Profile: Slow Food USA


  • Add Comments
  • Print
  • Add to Favorites

When Carlo Petrini began the Slow Food movement in 1986, there were just two community-supported agriculture programs (CSAs) in the United States, farmers’ markets were scarce, and few people had the opportunity to shop at health food stores. Today, Americans have much more access to local, organic, and natural foods, with more than 6,000 farmers’ markets in 2010 and thousands of CSA programs nationwide. But Americans are also more obese than ever, cook at home less than they did in 1986, and have a more frenetic pace of life. Petrini helped to found the Slow Food movement in his home country, Italy, in order to address that frenzy and the unhealthy, unsustainable fast and junk foods that go along with it. He also promoted a return to traditional foods and cooking methods, and the communal enjoyment of food. Those principles are even more relevant today than they were twenty years ago.

Slow Food USA carries the torch in this country, promoting the “amazing bounty of food” through the principles of Good, Clean, and Fair. These interconnected ideals, first introduced by Slow Food International, dictate that food should come from healthy animals and plants and should help bring community members together; should be nutritious and grown sustainably without damage to the environment; and should be accessible to everyone and cultivated fairly, protecting the dignity and safety of agricultural workers.

Seven domestic programs follow these principles and further the mission of Slow Food USA: US Ark of Taste, Renewing America’s Food Traditions, Slow Food in Schools, Slow Food on Campus, US Terra Madre Network, US Youth Food Movement, and US Presidia.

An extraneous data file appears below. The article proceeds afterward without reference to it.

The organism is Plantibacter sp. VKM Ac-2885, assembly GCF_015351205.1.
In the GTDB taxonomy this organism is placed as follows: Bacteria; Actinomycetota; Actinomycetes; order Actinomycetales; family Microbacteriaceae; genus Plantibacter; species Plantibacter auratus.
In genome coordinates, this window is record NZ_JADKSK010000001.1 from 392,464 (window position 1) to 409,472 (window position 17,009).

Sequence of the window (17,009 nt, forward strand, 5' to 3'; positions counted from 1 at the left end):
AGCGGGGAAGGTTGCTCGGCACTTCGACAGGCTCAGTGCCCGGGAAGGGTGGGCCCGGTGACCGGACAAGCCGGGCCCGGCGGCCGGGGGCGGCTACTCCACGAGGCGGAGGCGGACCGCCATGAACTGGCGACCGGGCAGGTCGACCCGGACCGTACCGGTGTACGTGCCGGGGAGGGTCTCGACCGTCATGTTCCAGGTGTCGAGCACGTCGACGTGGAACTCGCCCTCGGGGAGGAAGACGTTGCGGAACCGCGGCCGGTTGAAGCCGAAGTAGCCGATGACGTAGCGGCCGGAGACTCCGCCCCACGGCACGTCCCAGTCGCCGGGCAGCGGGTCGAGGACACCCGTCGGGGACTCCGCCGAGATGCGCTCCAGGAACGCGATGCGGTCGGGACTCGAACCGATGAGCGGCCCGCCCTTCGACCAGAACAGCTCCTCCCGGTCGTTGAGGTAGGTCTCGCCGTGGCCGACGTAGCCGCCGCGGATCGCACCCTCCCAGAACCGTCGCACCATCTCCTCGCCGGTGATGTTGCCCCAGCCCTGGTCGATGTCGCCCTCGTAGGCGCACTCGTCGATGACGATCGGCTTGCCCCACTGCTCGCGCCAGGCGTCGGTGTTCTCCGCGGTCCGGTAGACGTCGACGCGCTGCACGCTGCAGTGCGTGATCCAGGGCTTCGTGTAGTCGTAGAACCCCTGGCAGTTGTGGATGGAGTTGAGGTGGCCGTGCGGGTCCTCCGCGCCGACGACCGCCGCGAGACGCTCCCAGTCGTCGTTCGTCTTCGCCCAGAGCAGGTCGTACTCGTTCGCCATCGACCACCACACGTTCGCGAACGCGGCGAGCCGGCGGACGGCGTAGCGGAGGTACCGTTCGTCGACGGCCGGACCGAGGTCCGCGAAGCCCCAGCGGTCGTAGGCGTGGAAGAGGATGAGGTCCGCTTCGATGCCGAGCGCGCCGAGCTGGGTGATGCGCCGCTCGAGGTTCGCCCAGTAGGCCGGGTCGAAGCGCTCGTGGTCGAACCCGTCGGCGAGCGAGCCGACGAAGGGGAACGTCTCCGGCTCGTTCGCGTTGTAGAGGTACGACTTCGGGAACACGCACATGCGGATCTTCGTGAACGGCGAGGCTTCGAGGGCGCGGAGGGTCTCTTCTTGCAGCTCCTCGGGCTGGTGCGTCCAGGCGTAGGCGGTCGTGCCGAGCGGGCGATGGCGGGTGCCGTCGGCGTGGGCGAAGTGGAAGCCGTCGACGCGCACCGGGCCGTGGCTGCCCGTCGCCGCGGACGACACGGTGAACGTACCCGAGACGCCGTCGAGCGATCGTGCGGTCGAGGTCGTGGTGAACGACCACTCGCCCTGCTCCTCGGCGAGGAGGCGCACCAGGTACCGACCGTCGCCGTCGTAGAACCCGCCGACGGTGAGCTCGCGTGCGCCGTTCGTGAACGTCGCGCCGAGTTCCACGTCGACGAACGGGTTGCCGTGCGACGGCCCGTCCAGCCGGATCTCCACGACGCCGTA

The Ark of Taste and Renewing America’s Food Traditions are both aimed at preserving food heritage and protecting foods that are rarely produced and grown any more. Slow Food in Schools, Slow Food on Campus, and US Youth Food Movement raise awareness, educate, and mobilize students and young people about eating local and sustainable food. The US Terra Madre network includes 1,000 American food producers, educators, and cooks who join upwards of 7,000 international delegates in working to protect sustainable agriculture and local food traditions around the world. US Food Presidia organizes and funds projects that protect agricultural biodiversity and local food traditions.

The organization has about 200 chapters in at least 45 states, each of which focuses on at least one Slow Food USA program or project. Slow Food Austin, for example, organizes farm tours to help Austinites connect with local food growers and learn to appreciate local foods. They also send delegates to the biennial Terra Madre festival to meet with food producers and chefs from around the world and learn about sustainable growing techniques and the protection of local food traditions.